Doors Open: Thomas Fisher, the Man Behind the Name

Were visitors able to enter the Fisher Library during Doors Open Toronto 2021, the very first thing that they would encounter would be the dedication stone on the southwest wall of the foyer (image above). Carved in an elegant script likely designed by David Kindersley (1915-1995), it immediately dispels the common misapprehension that a man named Thomas Fisher donated the Brutalist building to house special collections at the University of Toronto. Rather, it was his great-grandsons, Sidney and Charles Fisher who, in honour of their ancestor, helped to establish the department in this remarkable space through the generous donation of their own collections of English literature, particular rare works of Shakespeare.

One must always be careful with such memorials, however, since what is carved in stone cannot easily be corrected. While it is true that Thomas Fisher was a native of Yorkshire who established and operated mills on Toronto’s Humber River, he was not born in 1794, as the stone records. According to the entry in the baptismal register of the parish of Darrington in Yorkshire, he was actually born two years earlier, the son of John Fisher and his wife Mary Colley.


As a young man he moved some twenty miles to Leeds, the commercial and cultural heart of West Yorkshire, where he was employed as a bookkeeper (which, in our context, seems somehow appropriate despite its actual meaning). At the beginning of 1813, he married Sarah Sykes, a spinster from nearby Bradford, in the parish church of St Peter-at-Leeds, and for the next seven years or so the couple made their home in that ancient city where our late director, Richard Landon had studied.

About 1820, Thomas immigrated to Upper Canada and in 1822 he leased a dilapidated mill from the colonial government on the west side of the Humber River, now the site of The Old Mill restaurant and inn. His work as miller and merchant was subject to the vicissitudes of colonial life, especially after the repeal of the protectionist British Corn Laws in 1849.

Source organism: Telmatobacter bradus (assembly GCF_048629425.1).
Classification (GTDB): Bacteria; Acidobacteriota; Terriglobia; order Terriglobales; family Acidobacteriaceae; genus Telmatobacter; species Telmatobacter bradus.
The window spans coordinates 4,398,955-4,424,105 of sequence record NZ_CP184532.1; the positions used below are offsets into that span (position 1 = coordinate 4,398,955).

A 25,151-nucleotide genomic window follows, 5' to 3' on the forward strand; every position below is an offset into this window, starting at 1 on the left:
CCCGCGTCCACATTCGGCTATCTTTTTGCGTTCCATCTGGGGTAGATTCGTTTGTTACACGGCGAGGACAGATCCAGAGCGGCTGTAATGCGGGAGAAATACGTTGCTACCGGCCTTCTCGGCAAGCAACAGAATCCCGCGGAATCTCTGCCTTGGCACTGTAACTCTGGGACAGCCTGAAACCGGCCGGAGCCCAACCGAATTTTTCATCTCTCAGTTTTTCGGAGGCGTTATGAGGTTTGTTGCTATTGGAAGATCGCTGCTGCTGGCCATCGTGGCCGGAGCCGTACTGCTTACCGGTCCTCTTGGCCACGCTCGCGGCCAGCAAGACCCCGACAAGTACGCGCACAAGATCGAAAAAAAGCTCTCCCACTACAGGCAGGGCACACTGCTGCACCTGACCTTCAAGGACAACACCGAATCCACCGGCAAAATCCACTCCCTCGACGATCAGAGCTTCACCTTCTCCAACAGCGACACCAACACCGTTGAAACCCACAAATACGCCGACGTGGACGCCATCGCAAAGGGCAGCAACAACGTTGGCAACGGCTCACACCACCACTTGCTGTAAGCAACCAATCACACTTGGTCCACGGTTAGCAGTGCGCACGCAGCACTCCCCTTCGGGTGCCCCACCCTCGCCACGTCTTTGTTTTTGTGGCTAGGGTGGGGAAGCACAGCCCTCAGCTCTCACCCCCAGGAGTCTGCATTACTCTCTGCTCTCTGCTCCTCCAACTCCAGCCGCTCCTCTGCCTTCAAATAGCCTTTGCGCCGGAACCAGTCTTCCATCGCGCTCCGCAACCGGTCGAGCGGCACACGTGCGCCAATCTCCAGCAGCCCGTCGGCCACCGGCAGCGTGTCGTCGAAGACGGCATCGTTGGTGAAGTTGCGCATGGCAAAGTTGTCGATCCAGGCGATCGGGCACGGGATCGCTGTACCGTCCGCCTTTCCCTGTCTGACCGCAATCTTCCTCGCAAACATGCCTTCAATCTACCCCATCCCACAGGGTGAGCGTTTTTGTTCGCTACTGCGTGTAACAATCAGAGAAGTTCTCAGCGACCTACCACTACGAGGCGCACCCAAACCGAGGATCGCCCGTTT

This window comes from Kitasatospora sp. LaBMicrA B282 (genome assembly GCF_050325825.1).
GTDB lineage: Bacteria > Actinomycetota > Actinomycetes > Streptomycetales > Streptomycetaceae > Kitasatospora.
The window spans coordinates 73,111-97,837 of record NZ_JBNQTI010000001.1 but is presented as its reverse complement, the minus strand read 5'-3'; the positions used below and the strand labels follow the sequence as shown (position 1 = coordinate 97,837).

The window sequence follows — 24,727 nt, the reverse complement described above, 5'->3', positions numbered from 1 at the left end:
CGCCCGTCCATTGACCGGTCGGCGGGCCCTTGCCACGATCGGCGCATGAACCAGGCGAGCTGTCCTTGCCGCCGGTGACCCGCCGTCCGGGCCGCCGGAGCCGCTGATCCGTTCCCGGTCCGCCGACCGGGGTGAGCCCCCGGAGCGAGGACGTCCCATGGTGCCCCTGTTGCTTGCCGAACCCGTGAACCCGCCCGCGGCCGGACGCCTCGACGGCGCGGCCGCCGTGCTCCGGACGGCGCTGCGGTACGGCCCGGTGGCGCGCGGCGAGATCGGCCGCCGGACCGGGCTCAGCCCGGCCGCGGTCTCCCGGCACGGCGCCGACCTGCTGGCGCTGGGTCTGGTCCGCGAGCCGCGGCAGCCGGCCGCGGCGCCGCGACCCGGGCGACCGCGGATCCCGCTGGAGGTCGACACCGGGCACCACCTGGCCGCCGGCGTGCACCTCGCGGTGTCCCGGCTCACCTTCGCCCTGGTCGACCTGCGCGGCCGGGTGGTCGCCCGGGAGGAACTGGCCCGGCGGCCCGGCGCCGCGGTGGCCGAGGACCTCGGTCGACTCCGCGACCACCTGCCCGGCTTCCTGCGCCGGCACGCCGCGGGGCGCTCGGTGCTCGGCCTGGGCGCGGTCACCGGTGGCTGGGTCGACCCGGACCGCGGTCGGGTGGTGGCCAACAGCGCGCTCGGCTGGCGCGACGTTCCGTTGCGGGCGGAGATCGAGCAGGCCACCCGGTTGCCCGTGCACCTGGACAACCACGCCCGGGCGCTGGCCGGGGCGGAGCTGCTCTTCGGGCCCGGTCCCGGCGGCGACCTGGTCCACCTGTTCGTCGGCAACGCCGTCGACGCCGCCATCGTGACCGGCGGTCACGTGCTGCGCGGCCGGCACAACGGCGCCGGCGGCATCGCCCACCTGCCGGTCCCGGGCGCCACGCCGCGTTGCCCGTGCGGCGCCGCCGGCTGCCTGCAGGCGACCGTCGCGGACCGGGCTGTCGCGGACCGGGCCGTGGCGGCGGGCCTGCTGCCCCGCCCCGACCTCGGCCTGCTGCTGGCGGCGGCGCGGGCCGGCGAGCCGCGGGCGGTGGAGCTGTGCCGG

Nevertheless, he was among the local personalities who over some five decades helped to establish Etobicoke Township as a commercial and trading hub. He was also involved in founding some of its earliest religious institutions, specifically the Anglican parishes of Christ Church in Mimico (1834) and St George’s-on-the-Hill in the village of Islington ten years later. Besides being a businessman, Fisher also assumed a variety of public roles in the community including coroner, justice of the peace, and an officer of the Crown during the Rebellion of 1837. Around the same time as Mackenzie’s insurrection Fisher was busy building an elegant two-storey Georgian home for his family in Lambton Mills (near Dundas and Prince Edward Drive) known as ‘Millwood’. Perhaps the home contained a small library, but if it did, no record survives and certainly none of Thomas’s own books are in the library named for him.

In his latter years, Fisher and his wife divided their time between their Lambton home and their daughter Elizabeth Whitney’s house located at 104 Shuter Street in downtown Toronto. It was there that Thomas died on 23 July 1874. Many years later his great-grandson Sidney had a stained-glass window commissioned in St George’s-on-the-Hill Church in memory of the first three generations of Fishers who had settled the area: Thomas, his son Edwin (1815-1879), and grandson Frederick (1864-1936). He also had a memorial erected in the churchyard, even though Thomas and his wife were actually buried in old St James’s Cemetery in Cabbagetown.

As for ‘Millwood’, it was still standing in 1963 when Sidney purchased it in hope of restoring it to its original beauty, but it was well beyond repair by then. Sidney considered building a replica of it on the site, that would serve as both a museum of Humber history as well as a library for his own renowned Shakespeare collection. The plan never materialized, and instead he poured his energy into helping establish the library at the corner of St George and Harbord that would stand has his ancestor’s permanent memorial, exactly ninety-nine years after his death.

- PJ Carefoote, Head, Rare Books and Special Collections